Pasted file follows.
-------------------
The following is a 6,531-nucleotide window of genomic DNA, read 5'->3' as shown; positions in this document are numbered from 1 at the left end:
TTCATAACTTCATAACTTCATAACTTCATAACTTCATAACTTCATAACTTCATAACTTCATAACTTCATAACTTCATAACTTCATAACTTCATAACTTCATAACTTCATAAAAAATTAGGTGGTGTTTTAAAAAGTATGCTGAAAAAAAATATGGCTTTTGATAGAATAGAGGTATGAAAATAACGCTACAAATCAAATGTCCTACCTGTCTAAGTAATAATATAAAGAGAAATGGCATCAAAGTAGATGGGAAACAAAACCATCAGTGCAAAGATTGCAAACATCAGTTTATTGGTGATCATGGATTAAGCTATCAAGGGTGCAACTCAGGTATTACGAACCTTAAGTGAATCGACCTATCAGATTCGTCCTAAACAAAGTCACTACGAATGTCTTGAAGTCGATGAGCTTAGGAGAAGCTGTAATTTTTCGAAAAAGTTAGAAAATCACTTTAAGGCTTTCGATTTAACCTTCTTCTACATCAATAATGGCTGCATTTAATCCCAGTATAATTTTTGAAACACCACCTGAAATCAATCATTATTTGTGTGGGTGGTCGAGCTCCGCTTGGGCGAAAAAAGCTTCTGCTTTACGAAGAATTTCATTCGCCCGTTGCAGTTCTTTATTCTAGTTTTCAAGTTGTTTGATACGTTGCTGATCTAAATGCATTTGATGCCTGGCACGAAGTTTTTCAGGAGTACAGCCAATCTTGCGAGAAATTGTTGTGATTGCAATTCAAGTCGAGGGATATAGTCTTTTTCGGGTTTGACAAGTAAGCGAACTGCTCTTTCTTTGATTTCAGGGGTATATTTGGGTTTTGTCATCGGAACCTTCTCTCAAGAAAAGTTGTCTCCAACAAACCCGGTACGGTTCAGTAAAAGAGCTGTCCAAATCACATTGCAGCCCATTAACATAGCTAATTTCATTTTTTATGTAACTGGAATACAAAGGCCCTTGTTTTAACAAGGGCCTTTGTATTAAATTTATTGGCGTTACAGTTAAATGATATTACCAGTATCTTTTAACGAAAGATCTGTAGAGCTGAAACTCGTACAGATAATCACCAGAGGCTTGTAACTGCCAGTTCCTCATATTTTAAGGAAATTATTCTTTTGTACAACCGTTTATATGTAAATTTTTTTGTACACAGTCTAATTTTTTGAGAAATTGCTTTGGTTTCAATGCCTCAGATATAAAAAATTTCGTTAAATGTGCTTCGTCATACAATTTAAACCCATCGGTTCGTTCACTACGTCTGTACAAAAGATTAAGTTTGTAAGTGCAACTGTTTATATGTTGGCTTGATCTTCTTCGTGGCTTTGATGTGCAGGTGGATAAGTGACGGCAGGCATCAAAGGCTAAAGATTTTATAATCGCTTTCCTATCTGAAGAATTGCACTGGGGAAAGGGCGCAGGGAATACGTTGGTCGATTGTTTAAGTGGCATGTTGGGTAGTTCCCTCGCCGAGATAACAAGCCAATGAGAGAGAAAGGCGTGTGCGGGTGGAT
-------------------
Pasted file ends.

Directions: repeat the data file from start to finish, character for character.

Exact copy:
The following is a 6,531-nucleotide window of genomic DNA, read 5'->3' as shown; positions in this document are numbered from 1 at the left end:
TTCATAACTTCATAACTTCATAACTTCATAACTTCATAACTTCATAACTTCATAACTTCATAACTTCATAACTTCATAACTTCATAACTTCATAACTTCATAACTTCATAAAAAATTAGGTGGTGTTTTAAAAAGTATGCTGAAAAAAAATATGGCTTTTGATAGAATAGAGGTATGAAAATAACGCTACAAATCAAATGTCCTACCTGTCTAAGTAATAATATAAAGAGAAATGGCATCAAAGTAGATGGGAAACAAAACCATCAGTGCAAAGATTGCAAACATCAGTTTATTGGTGATCATGGATTAAGCTATCAAGGGTGCAACTCAGGTATTACGAACCTTAAGTGAATCGACCTATCAGATTCGTCCTAAACAAAGTCACTACGAATGTCTTGAAGTCGATGAGCTTAGGAGAAGCTGTAATTTTTCGAAAAAGTTAGAAAATCACTTTAAGGCTTTCGATTTAACCTTCTTCTACATCAATAATGGCTGCATTTAATCCCAGTATAATTTTTGAAACACCACCTGAAATCAATCATTATTTGTGTGGGTGGTCGAGCTCCGCTTGGGCGAAAAAAGCTTCTGCTTTACGAAGAATTTCATTCGCCCGTTGCAGTTCTTTATTCTAGTTTTCAAGTTGTTTGATACGTTGCTGATCTAAATGCATTTGATGCCTGGCACGAAGTTTTTCAGGAGTACAGCCAATCTTGCGAGAAATTGTTGTGATTGCAATTCAAGTCGAGGGATATAGTCTTTTTCGGGTTTGACAAGTAAGCGAACTGCTCTTTCTTTGATTTCAGGGGTATATTTGGGTTTTGTCATCGGAACCTTCTCTCAAGAAAAGTTGTCTCCAACAAACCCGGTACGGTTCAGTAAAAGAGCTGTCCAAATCACATTGCAGCCCATTAACATAGCTAATTTCATTTTTTATGTAACTGGAATACAAAGGCCCTTGTTTTAACAAGGGCCTTTGTATTAAATTTATTGGCGTTACAGTTAAATGATATTACCAGTATCTTTTAACGAAAGATCTGTAGAGCTGAAACTCGTACAGATAATCACCAGAGGCTTGTAACTGCCAGTTCCTCATATTTTAAGGAAATTATTCTTTTGTACAACCGTTTATATGTAAATTTTTTTGTACACAGTCTAATTTTTTGAGAAATTGCTTTGGTTTCAATGCCTCAGATATAAAAAATTTCGTTAAATGTGCTTCGTCATACAATTTAAACCCATCGGTTCGTTCACTACGTCTGTACAAAAGATTAAGTTTGTAAGTGCAACTGTTTATATGTTGGCTTGATCTTCTTCGTGGCTTTGATGTGCAGGTGGATAAGTGACGGCAGGCATCAAAGGCTAAAGATTTTATAATCGCTTTCCTATCTGAAGAATTGCACTGGGGAAAGGGCGCAGGGAATACGTTGGTCGATTGTTTAAGTGGCATGTTGGGTAGTTCCCTCGCCGAGATAACAAGCCAATGAGAGAGAAAGGCGTGTGCGGGTGGAT